FBI: Parents paid up to $6.5 million for guaranteed admission 00:51Caplan and his daughter flew to Los Angeles in July to meet with a psychologist for the medical documentation required to receive extended time on the ACT exam. When she received the extension, Caplan heeded Singer’s advice to return to California in December so his daughter could take the test in West Hollywood. Nevertheless, Caplan said he was still concerned that a student from Connecticut taking a test in California might arouse suspicion. Singer suggested they could say they were going to a bat mitzvah or a wedding, advice he dispensed to several clients, according to the affidavit. It’s not clear if Caplan acted on Singer’s advice to have someone take classes in his daughter’s name. But the affidavit alleges that other parents did, using one of Singer’s employees. The athletic recruitment scandalOften, Singer’s clients were repeat customers, according to prosecutors, bribing coaches as well as test administrators. In exchange for the bribes, coaches designated the children as athletic recruits regardless of their athletic abilities, even in cases when the children had no intention of participating. The coaches and staffers also face conspiracy charges for their alleged role in submitting the applications and shielding the families from consequences when the students did not actually end up playing on teams. Favorite TV moms embroiled in alleged college admissions scandal In some instances, the parents allegedly assisted Singer and the coaches in creating fabricated athletic profiles by providing staged photos of their children engaging in athletic activity. In other cases, they signed off on embellished or falsified resumes of their children’s accomplishments created by Singer and his associates, including some that used pictures of other children. Actress Lori Loughlin and her husband, Mossimo Giannulli, are accused of paying bribes totaling $500,000 to have their two daughters designated as recruits to the USC crew team even though they did not participate in crew. For each application, the couple gave Singer photos of their daughters on an indoor rowing machine. They both attend USC and are not members of the crew team. CNN has reached out to the couple for comment. Their daughters — like the children of other accused parents — are not named in court documents, and they haven’t been charged. JUST WATCHEDWhat Lori Loughlin’s daughter said before attending USC ReplayMore Videos …MUST WATCH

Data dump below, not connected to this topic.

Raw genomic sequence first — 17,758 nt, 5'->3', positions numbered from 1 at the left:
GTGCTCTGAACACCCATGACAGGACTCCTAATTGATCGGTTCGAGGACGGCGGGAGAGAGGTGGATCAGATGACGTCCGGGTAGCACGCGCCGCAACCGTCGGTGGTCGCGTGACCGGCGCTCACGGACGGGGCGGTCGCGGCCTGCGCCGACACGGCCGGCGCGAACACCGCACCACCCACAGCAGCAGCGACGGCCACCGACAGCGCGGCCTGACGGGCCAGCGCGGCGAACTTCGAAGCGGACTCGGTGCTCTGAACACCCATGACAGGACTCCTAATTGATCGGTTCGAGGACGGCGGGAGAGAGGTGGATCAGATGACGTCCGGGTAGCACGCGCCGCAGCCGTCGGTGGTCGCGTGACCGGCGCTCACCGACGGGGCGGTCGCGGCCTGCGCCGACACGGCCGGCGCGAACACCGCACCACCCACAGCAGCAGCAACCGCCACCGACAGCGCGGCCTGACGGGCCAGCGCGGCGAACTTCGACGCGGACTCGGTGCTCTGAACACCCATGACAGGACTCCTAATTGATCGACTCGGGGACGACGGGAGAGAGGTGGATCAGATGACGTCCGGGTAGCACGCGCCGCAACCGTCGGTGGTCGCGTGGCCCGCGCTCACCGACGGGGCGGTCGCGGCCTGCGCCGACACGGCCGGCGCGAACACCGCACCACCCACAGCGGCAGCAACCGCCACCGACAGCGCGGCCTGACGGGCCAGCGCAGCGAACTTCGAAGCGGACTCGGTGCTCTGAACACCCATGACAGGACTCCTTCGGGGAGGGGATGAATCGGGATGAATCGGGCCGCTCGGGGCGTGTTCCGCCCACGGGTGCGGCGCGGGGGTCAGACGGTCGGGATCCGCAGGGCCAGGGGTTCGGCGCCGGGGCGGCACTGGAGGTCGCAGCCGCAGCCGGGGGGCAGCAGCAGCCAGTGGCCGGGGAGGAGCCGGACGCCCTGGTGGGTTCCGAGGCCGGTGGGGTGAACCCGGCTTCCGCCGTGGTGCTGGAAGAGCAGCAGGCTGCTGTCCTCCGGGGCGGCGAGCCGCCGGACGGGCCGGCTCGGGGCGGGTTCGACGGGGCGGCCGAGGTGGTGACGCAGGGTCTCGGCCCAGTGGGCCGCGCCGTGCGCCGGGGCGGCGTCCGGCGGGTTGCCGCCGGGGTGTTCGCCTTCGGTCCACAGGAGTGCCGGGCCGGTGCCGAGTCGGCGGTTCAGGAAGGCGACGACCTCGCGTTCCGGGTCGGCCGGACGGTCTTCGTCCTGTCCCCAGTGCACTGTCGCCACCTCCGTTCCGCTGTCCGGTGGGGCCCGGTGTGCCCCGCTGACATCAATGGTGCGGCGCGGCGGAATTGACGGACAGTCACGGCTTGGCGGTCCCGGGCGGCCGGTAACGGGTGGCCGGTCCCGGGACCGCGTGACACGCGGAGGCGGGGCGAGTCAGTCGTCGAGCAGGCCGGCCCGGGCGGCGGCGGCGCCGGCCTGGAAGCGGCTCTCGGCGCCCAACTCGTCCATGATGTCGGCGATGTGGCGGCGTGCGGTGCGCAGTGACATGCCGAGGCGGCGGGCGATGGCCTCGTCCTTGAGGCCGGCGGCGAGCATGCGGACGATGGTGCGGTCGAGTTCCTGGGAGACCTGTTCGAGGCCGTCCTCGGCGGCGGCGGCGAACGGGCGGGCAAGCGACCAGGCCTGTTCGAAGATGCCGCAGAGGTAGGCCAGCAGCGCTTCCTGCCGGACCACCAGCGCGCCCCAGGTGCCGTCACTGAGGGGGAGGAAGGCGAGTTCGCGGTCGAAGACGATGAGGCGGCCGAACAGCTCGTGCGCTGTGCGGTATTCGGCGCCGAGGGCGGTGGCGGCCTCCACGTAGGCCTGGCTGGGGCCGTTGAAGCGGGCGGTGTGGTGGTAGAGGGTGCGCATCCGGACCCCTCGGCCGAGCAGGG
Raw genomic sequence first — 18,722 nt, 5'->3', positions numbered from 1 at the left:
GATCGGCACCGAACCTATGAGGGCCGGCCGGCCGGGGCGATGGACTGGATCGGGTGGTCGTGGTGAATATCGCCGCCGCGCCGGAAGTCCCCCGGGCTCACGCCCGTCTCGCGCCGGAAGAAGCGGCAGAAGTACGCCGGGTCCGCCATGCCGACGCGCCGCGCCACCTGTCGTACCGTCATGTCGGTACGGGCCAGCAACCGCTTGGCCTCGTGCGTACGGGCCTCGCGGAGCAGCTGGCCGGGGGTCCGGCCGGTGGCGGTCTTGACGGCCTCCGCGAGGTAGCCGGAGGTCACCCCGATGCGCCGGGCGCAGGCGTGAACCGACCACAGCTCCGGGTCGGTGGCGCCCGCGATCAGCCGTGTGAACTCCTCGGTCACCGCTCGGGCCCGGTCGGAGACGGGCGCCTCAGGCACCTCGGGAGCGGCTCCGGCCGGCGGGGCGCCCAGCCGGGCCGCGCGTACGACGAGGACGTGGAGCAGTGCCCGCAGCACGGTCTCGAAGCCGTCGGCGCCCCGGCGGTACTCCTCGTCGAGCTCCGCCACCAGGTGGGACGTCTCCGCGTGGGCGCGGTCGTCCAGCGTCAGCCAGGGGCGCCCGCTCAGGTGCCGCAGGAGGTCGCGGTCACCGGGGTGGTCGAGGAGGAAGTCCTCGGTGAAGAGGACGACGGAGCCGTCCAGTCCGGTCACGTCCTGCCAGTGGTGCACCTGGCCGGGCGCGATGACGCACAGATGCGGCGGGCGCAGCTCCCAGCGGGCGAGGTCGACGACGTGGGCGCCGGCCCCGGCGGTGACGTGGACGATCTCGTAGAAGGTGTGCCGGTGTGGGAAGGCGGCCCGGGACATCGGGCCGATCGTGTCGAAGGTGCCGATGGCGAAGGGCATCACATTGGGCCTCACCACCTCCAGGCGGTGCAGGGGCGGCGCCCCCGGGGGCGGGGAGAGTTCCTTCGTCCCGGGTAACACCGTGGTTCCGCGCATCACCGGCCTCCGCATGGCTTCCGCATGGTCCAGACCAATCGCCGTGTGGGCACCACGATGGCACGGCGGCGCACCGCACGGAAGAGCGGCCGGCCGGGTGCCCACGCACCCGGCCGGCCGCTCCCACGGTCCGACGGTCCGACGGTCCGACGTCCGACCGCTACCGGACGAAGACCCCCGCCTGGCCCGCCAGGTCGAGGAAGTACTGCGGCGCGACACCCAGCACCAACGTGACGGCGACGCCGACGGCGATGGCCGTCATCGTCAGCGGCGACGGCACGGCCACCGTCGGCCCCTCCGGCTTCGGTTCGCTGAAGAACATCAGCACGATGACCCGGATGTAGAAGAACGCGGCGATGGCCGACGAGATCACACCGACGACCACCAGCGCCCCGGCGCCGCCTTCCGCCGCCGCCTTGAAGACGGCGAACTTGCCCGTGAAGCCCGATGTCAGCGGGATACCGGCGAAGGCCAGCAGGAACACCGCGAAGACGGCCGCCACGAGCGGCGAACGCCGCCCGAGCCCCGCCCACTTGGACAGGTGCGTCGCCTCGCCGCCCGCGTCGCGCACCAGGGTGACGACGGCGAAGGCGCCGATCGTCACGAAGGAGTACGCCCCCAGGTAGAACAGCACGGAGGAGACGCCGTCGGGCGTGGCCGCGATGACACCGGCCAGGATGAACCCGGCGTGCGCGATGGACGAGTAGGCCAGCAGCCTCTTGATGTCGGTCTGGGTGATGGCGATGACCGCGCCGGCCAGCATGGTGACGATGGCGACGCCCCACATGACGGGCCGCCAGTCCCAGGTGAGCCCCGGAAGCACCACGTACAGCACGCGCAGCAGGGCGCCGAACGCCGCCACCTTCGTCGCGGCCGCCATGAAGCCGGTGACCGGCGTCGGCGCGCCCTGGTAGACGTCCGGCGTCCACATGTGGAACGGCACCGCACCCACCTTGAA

What Lori Loughlin’s daughter said before attending USC 01:17CNN has also contacted Iconix Brand Group, which owns Giannulli’s namesake fashion company, Mossimo.Another family vying to get their son into USC as a football recruit in 2015 sent photos of his brother, noting “the boys look alike.” After several rounds of emails to get the boy’s profile in shape, USC sent him a formal acceptance letter. The son deferred his admission, ultimately matriculating in 2017. He did not join the football team. His father sent a $75,000 check payable to the USC “Womens Athletic Board” to Donna Heinel, USC’s senior associate athletic director, who helped with his profile. She is accused of conspiracy to commit racketeering. One week later, the father wired $125,000 to The Key, Singer’s company, and $125,000 to KWF. Singer, in turn, directed a payment of $50,000 from KWF to a bank account controlled, in part, by Laura Janke, a former USC coach accused in the scandal. CNN has reached out to both defendants. USC said it has terminated Heinel in the wake of the charges.”We understand that the government believes that illegal activity was carried out by individuals who went to great lengths to conceal their actions from the university,” USC said. Elizabeth and Manuel Henriquez of Atherton, California, are accused of participating in the cheating scheme on four separate occasions for their two daughters. CNN has reached out to them for comment. In August 2015, the affidavit claims that Singer helped the Henriquezes bribe Gordon Ernst, the head tennis coach at Georgetown University, to designate their older daughter as a tennis recruit to facilitate her admission to Georgetown. CNN has reached out to Ernst, who is now a coach at the University of Rhode Island. The school placed him on administrative leave and said in a statement that he has not been involved in recruiting current players or signing new ones. With Elizabeth Henriquez’s knowledge, Singer changed her daughter’s essay to include false statements about her aspirations to play tennis for Georgetown, according to an affidavit. Her application said she played “club tennis” throughout high school, earning a “Top 50 ranking” in the US Tennis Association Junior Girls Tennis for her sophomore through senior years, among other distinctions. But USTA records do not show that she played at any USTA tournaments in high school. Then, in fall 2015, prosecutors allege the Henriquezes paid Singer $25,000 to arrange for a proctor to correct their older daughter’s SAT exam after she took it at her school, prosecutors allege. Stanford is among the elite schools where the wealthy tried to gain entry.The proctor, who is cooperating with the government, told investigators that he sat “side-by-side” with her during the exam and gave her answers. After the exam, according to the affidavit, “he ‘gloated’ with Elizabeth Henriquez and her daughter about the fact that they had cheated and gotten away with it.” She received a score of 1900 out of a possible 2400, an improvement of 320 points over the best score she had previously achieved, prosecutors allege. The Henriquezes then allegedly made a deal with Singer to arrange their younger daughter’s ACT exam at the Houston Test Center in October 2016. Elizabeth Henriquez emailed a counselor at her daughter’s high school saying that they had to be in Houston on the day her daughter wanted to take the ACT. “Through connections there, we have been able to secure a site and a proctor to test [my daughter] for the two days,” her email said. The counselor responded, “No worries — thank you for letting me know.” The same proctor who oversaw the older daughter’s exam flew from Tampa to Houston for the exam on October 22, the affidavit alleges. The proctor told law enforcement that he discussed the answers during the exam with Henriquez’s daughter and another student, “but directed them each to answer different questions incorrectly in an effort to conceal their cheating,” according to the affidavit. Manuel Henriquez has voluntarily stepped aside as chairman and CEO of Hercules Capital, according to a company statement. He will continue as a member of the company’s board and an adviser to the firm, it said. Then what happened?Often, parents said their greatest concern was making sure that their children would not discover the alleged fraud, although it appears that in several cases, the children may have been involved in the alleged activities. Singer assured them they would never know, but the affidavit suggests that threats occasionally surfaced. In one instance, a mother told Singer that her son’s adviser at USC asked him about being a track athlete. Her son said he was not, because he did not know what his parents had done, “the way we want to keep it,” the woman said, according to an excerpt of a wiretap transcript. Singer told her not to worry. If the adviser — or anyone else — started asking questions, they would eventually end up talking to “the person who’s responsible for all of this,” he said. He was referring to Donna Heinel, USC’s senior associate athletic director, who is accused of helping to doctor the profile of the woman’s son, and many others. “She’ll just say he decided not — to not compete,” he said.